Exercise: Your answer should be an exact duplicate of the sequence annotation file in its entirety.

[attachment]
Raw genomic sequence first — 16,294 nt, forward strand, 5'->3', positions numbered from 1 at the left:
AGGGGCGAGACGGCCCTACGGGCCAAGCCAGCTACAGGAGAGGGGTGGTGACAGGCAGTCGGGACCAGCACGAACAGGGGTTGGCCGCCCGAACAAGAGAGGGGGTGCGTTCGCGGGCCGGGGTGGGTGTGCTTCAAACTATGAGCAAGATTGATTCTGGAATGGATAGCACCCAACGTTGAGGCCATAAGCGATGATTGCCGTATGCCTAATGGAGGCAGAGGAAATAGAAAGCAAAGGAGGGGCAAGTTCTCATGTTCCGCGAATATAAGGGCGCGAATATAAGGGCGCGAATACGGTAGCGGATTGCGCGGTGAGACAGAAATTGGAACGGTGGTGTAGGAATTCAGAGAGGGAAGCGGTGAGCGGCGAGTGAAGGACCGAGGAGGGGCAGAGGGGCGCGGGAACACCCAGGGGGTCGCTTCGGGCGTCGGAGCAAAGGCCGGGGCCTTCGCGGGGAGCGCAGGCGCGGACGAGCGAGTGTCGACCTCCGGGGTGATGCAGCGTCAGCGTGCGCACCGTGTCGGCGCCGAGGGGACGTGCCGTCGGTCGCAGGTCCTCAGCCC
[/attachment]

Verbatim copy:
Raw genomic sequence first — 16,294 nt, forward strand, 5'->3', positions numbered from 1 at the left:
AGGGGCGAGACGGCCCTACGGGCCAAGCCAGCTACAGGAGAGGGGTGGTGACAGGCAGTCGGGACCAGCACGAACAGGGGTTGGCCGCCCGAACAAGAGAGGGGGTGCGTTCGCGGGCCGGGGTGGGTGTGCTTCAAACTATGAGCAAGATTGATTCTGGAATGGATAGCACCCAACGTTGAGGCCATAAGCGATGATTGCCGTATGCCTAATGGAGGCAGAGGAAATAGAAAGCAAAGGAGGGGCAAGTTCTCATGTTCCGCGAATATAAGGGCGCGAATATAAGGGCGCGAATACGGTAGCGGATTGCGCGGTGAGACAGAAATTGGAACGGTGGTGTAGGAATTCAGAGAGGGAAGCGGTGAGCGGCGAGTGAAGGACCGAGGAGGGGCAGAGGGGCGCGGGAACACCCAGGGGGTCGCTTCGGGCGTCGGAGCAAAGGCCGGGGCCTTCGCGGGGAGCGCAGGCGCGGACGAGCGAGTGTCGACCTCCGGGGTGATGCAGCGTCAGCGTGCGCACCGTGTCGGCGCCGAGGGGACGTGCCGTCGGTCGCAGGTCCTCAGCCC